The author really delves into a lot of different facets of what happened in the aftermath of Katrina, when the floods brought the worst devastation to the hospital.   She details not only what the doctors and nurses were facing, but what some of the patients, themselves, went through.  She includes detailed floor maps at the beginning, so you can go back and reconstruct what you're reading about. Because she brings in so much detail, it all felt very vivid.   Which is great ... and kinda awful at the same time.

Reading this book gave me insight into many things, including how poorly not only this hospital, but other hospitals, have been prepared for disaster.  The events caused by Hurricane Katrina shone a spotlight on just how poor communication was, and how awful planning was.   It's an eye-opening read just for this.    Is it a book for everyone?  Definitely not.  However, I found it to be fascinating, and a worthy read.

First lines:  At last through the broken windows, the pulse of helicopter rotors and airboat propellers set the summer morning air throbbing with the promise of rescue.  Floodwaters unleashed by Hurrican Katrina had marooned hundreds of people at the hospital, where they had now spent four days.  Doctors and nurses milled in the foul-smelling second-floor lobby.  Since the storm, they had barely slept, surviving on catnaps, bottled water, and rumors.  Before them law a dozen or so mostly elderly patients on soiled, sweat-soaked stretchers.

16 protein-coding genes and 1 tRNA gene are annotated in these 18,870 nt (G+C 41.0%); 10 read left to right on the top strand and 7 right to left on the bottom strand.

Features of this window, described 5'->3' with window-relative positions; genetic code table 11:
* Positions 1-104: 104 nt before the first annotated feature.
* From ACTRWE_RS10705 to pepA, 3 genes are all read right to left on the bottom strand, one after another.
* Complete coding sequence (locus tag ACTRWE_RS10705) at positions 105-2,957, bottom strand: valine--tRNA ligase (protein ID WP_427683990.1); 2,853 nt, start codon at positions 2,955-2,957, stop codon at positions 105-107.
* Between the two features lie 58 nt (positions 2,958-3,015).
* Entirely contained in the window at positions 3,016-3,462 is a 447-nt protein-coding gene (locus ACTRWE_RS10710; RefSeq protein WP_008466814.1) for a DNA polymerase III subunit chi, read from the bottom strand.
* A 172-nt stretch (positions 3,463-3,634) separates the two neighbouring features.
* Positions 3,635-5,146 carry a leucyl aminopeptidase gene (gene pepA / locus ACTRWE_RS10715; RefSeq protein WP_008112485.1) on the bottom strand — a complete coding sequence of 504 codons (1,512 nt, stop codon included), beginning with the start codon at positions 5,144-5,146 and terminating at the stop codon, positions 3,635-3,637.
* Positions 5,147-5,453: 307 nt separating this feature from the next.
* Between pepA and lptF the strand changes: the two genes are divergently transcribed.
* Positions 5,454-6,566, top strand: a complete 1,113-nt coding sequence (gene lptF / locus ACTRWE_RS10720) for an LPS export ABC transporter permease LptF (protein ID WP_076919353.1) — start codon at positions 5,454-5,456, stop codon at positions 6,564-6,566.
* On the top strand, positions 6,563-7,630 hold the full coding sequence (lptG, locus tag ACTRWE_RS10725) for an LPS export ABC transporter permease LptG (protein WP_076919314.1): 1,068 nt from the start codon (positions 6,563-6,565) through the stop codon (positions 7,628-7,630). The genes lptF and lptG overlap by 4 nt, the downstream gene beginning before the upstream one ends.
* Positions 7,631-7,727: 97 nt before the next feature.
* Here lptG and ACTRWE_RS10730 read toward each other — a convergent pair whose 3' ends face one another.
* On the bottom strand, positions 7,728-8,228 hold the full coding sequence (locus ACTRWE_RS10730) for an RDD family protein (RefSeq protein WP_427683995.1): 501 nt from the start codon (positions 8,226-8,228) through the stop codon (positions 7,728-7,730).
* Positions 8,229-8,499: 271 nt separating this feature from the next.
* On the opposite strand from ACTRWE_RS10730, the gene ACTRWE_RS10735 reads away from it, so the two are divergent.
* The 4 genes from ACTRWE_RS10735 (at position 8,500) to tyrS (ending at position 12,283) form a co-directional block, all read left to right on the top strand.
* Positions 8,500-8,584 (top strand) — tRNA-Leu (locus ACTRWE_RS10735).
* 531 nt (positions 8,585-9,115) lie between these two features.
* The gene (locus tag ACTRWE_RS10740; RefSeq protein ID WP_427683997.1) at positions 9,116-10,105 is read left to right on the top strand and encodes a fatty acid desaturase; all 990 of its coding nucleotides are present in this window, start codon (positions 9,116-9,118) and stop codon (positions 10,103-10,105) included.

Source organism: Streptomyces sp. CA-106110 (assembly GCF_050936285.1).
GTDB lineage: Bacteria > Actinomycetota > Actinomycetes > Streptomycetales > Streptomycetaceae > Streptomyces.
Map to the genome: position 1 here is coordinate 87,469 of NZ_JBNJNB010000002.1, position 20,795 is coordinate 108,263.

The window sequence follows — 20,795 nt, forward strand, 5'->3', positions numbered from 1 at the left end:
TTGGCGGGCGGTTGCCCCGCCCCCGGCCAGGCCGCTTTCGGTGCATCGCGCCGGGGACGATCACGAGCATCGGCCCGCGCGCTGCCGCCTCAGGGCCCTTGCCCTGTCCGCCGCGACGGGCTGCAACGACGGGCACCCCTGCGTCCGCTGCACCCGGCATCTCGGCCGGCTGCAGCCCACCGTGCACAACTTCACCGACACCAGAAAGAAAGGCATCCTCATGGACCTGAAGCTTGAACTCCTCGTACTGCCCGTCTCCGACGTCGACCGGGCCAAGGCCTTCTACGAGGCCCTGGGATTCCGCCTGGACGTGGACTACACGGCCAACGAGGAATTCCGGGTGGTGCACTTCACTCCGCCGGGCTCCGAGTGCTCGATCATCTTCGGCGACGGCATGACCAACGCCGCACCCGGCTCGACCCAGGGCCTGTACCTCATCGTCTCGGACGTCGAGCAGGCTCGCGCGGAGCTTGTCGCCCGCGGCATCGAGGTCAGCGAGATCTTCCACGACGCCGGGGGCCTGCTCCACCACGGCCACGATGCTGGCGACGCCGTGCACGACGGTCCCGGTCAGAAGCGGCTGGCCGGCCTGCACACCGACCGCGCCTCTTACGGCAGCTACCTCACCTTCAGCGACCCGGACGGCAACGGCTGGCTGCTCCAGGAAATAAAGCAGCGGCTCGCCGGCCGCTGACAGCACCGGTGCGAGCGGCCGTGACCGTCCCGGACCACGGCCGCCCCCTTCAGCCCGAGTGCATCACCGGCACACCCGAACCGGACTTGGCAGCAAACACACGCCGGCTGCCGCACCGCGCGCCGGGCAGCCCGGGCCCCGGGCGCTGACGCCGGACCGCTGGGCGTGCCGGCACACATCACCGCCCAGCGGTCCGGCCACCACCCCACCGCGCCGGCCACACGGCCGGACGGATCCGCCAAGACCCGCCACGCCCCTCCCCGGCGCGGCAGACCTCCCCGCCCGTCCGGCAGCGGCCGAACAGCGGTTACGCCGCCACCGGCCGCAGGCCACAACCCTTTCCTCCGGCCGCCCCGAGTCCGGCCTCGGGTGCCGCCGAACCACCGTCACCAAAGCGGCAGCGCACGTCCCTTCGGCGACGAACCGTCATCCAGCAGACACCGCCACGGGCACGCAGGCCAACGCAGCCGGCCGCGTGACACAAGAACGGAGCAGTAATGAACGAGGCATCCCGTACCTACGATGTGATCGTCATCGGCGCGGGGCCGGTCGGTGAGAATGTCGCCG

Note: This book, which weighs in at 486 pages (and that's not including the acknowledgments and notes) will go towards my goal in the Chunkster Reading Challenge

Saturday, September 28, 2013

Review: Joyland by Stephen King

Summary (courtesy of Goodreads):  "I love crime, I love mysteries, and I love ghosts," says Stephen King, who has combined these elements into a wonderful new story. Joyland is a whodunit noir crime novel and a haunting ghost story set in the world of an amusement park.

It tells the story of the summer in which college student Devin Jones comes to work as a 'carny' in small-town North Carolina and has to confront the legacy of a vicious murder, the fate of a dying child, and the way both will change his life forever. It is also a wonderful coming-of-age novel about friendship, loss, and your first heartbreak. Who dares enter the funhouse of fear?